Succession planning is a commitment to long term organizational change rather than short term panic needs and requires numerous steps: 1) Clarify senior leaders expectations, preferences and buy in  for succession planning-this is not and HR function(although HR participates) but one of senior leadership 2) Establish competency models by talent pool  for positions that need to be fed by the talent pool-Competency models are the descriptions of the knowledge, skills, attitudes, and other abilities needed for great performance. What should be the competency of various levels within the organization at the executive , manager, supervisor, sales, technical, financial, or other groups. This may include the development of a company’s ethics, code of conduct, and values. 3) Assess individuals against the competencies required for a successful organization. This assessment will help uncover gaps between what competencies an individual currently has and what he or she should possess to be successful 4) Establish an organizational  performance management system  where individuals are measured as objectively as possible against performance expectations for their current level of responsibility, as they would be seldom eligible for promotion without fulfilling current responsibilities 5) Assess individual potential for success at higher levels. Potential assessments focus on future potential 6) Establish a regular ongoing individual development plan filling the gap between performance assessment and potential assessment-devise a plan to help individuals develop themselves thus preparing for future promotion 7) Implement individual development plans either by establishing in house leadership and management programs, attend development programs, forums or outside training that can be helpful 8) Establish a talent inventory so that decision makers can find the organization’s talents on short notice-put out fires, seize opportunities, outdraw competitors, and fill vacancies 9) Establish accountability for the succession planning effort where everyone must be held accountable for cultivating talents over time and closing developmental gaps. Periodic meetings must be held to report on implementation and how development plans are being  carried out. 10) Evaluate the results of the systematic planning effort. The time to fill metric is a key to success-how long does it take to fill a position with a qualified candidate.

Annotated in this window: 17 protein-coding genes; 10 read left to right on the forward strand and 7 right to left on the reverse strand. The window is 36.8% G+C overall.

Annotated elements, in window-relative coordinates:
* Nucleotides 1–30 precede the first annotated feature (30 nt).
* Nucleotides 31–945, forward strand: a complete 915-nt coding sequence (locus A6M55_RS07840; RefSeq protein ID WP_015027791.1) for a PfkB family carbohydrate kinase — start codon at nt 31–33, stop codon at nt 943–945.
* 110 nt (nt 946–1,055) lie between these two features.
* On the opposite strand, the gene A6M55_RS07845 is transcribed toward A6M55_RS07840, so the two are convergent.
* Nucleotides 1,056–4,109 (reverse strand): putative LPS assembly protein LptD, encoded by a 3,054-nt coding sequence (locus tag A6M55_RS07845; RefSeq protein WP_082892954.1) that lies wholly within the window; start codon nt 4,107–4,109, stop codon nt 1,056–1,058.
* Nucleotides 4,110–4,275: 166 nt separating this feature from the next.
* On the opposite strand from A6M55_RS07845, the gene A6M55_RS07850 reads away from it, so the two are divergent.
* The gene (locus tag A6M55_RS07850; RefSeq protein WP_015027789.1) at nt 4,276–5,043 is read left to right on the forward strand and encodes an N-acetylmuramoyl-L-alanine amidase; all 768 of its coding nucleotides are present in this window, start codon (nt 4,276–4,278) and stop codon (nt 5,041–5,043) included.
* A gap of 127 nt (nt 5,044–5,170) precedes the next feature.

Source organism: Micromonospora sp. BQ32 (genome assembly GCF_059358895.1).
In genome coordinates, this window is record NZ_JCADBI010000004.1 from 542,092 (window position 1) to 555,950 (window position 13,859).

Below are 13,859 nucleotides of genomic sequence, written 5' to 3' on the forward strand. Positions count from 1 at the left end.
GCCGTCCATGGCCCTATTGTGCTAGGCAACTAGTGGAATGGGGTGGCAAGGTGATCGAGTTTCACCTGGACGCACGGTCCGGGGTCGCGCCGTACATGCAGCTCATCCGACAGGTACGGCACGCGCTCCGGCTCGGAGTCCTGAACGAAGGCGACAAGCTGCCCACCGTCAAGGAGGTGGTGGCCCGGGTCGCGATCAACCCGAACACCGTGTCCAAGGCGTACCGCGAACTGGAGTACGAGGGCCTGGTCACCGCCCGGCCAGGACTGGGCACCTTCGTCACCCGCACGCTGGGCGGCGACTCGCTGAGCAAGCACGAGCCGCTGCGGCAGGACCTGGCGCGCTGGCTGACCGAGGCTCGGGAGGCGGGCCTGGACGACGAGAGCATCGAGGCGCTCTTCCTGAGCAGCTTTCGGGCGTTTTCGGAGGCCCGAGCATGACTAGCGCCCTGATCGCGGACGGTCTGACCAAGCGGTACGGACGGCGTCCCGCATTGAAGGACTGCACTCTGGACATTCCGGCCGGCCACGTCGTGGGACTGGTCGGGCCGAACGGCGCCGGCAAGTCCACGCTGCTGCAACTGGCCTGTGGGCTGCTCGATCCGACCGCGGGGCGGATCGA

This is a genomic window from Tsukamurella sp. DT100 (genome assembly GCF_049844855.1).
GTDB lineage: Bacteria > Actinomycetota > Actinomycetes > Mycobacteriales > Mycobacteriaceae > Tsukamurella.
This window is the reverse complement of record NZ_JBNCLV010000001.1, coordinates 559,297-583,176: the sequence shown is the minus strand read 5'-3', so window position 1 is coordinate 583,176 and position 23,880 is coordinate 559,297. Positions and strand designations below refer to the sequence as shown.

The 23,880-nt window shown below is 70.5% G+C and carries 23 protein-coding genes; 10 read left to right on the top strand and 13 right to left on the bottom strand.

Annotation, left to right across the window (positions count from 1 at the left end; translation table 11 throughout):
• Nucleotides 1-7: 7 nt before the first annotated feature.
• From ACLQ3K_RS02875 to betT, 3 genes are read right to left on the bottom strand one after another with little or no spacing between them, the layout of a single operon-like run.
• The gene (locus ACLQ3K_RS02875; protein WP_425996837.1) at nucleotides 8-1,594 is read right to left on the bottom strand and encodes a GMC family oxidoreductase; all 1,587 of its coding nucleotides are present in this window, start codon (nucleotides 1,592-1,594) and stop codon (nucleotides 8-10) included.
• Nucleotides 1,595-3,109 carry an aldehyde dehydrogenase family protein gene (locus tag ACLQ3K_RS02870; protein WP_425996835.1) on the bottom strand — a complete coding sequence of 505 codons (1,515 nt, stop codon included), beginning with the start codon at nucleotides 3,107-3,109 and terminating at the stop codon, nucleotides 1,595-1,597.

Common mistakes in Succession Planning: 1) Assuming success at one level is no guarantee of success at higher levels of responsibility 2) Assuming the bosses are always the best judges of who is promotable-some bosses may not want to see their people promoted for fear of inability to replace them 3) Assuming that promotions are rewards-some employees have the feeling of entitlement-meaning that because they are there for a long period of time that they should be rewarded with a promotion rather than filling that position with the right person 4) Trying to do too much too soon-A systematic succession planning system should be implemented in phases-either from the top down or else starting in specific departments , divisions, or locations. 5) Giving no thought as to what to call the process-it may be called a leadership development program, human capital management program, or a talent program 6) Don’t assume that everyone wants a promotion-Find out what people really want to do-what do they really enjoy doing-you could do top down succession planning program while at the same time do a bottom up career planning program

 

Conclusion-The Final Test of Greatness of Any Business Owner-Ensure The Right People Will Be In The Right Places And At The Right Times To Do The Right Things So As To Achieve The Right Results

 

Kent Lutz

Institute for Family Business

Advisors To Families in Business

Assistant Professor, Business

Entrepreneurship/Family Business/Finance

University of Cincinnati

Blue Ash College

513-314-7561